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HOLLYWOOD - Kids And Hollywood
My Son Wants To Be An Actor
After growing up in Los Angeles and raising a family there for a while, I came to understand that if my kids grew up there they would probably end up in the entertainment industry. So I moved them up towards Santa Barbara. Since my whole life up until my 20's centered around the entertainment industry and different associated medias, this worried me. Not because working in the industry is not "fun" and "exciting" and it does pay very well, but because of the deep psychological scars it left on my core self esteem when I was young.
No matter how you look at the glitter and the glamour, you must consider the the fact that your child will be in a competitive stream in order to become a "star." It is not just "play time" and it takes a long time to actually book something unless you are lucky and you know someone who can speed things along. Commercials are the best way to start out if your child wants to be an actor or an actress.
Since most of the time in commercial auditions they are looking for some sort of "look" and not caring too much about lots of dialogue, this seems to be the best way to start for a younger child. I need to tell you if you decide to get your child an agent and proceed with this career for your child, that it will take lots of work and patience and lots of driving around.
As a parent you need to be available for driving them to auditions which can come up "out of the blue" or from the night before. You also need to be available by phone so that you do not miss anything. Your child needs to understand that this is work before play and you also need to make sure he or she really wants to be there. I know people who are successful in the industry that still hate their parents and the one's that never reached their dream hated their own parents even more. You also have to be prepared to take your kids out of school on some occasions.
I used to go to auditions when I was a child and I did land quite a few jobs and a well-known TV show in my 20's, but my father could only do so much and he was older then most parents. He knew that I was talented, but I think he always thought of the "gold" at the end of the rainbow and did not understand my feelings of rejection and how hard I took it all inside. What happened as a result of all of those auditions is low self esteem issues, always dressing older then I was, needing constant attention from boys and way too early serious relationships with young boys that did not understand "love."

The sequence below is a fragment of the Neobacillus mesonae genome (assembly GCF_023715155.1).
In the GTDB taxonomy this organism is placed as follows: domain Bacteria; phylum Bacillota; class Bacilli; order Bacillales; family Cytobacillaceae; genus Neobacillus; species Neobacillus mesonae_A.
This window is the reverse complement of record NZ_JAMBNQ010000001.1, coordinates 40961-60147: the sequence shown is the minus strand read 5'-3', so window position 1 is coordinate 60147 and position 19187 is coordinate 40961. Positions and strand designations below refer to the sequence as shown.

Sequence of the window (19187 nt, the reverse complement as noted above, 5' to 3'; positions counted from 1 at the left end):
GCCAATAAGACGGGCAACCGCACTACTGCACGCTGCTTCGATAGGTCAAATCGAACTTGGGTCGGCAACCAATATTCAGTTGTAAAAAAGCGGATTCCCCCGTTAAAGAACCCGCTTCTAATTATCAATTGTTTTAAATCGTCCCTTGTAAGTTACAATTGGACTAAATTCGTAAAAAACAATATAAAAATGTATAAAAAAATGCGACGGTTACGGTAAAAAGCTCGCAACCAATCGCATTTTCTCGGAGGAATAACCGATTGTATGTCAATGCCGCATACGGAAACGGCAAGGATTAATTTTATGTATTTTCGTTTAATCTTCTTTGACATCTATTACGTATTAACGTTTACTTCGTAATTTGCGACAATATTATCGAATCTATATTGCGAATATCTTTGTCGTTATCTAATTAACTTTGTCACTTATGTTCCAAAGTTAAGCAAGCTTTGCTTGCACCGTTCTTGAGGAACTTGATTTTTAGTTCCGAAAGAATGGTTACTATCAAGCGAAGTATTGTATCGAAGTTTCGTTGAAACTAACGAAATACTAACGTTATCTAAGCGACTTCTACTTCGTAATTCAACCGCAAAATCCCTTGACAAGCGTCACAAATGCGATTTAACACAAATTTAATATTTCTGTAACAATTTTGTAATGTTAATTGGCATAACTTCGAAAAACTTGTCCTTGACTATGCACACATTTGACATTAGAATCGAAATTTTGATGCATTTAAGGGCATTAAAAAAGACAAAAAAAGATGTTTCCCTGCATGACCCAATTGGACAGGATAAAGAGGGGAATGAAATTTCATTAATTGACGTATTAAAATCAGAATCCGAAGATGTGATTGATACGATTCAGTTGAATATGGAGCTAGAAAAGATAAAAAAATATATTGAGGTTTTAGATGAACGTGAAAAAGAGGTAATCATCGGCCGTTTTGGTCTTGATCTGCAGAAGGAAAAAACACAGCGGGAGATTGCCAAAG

I think it is best to make sure that your child has other interests as well and pursues education as a priority. A lot of young successful actors and actresses do well for a while, but then they often see the work dry up and they have no other skills into their teens or older. My son asked me what it took to be an actor the other night and this is what I told him. "If you really want to do it "fine," but I still want you to pursue your education and get a degree. This may be silly to tell a 9 year old boy, but atleast I'm "planting the seeds" and he does not think that becoming an "actor" will make his life easier. Because in many ways the life of an actor is harder because most people who want it spend many hours and days "waiting" for that next job or financial reward. Only the chosen few work on a series or continue to be successful to cross into adult roles and jobs. When the call never comes the child will eventually think he is "not good enough."
The last thing I want for my children is for them to be in the entertainment industry, but if they really want it I will help make this happen. But I will always let them know that it is a "job" and it would be best to start a normal company of their own one day too or do something else for a living. Something that gives them a chance to live a normal life and earn a living without having to entertain people or always look better then someone else. If it is in their cards and they end up taking the same path as I did, I will make sure they have their education and life goals in view.
Someone had commented on Facebook when I wrote about my dilemma and the sudden questions from my son. "Acting is not a state of mind, it is genetic."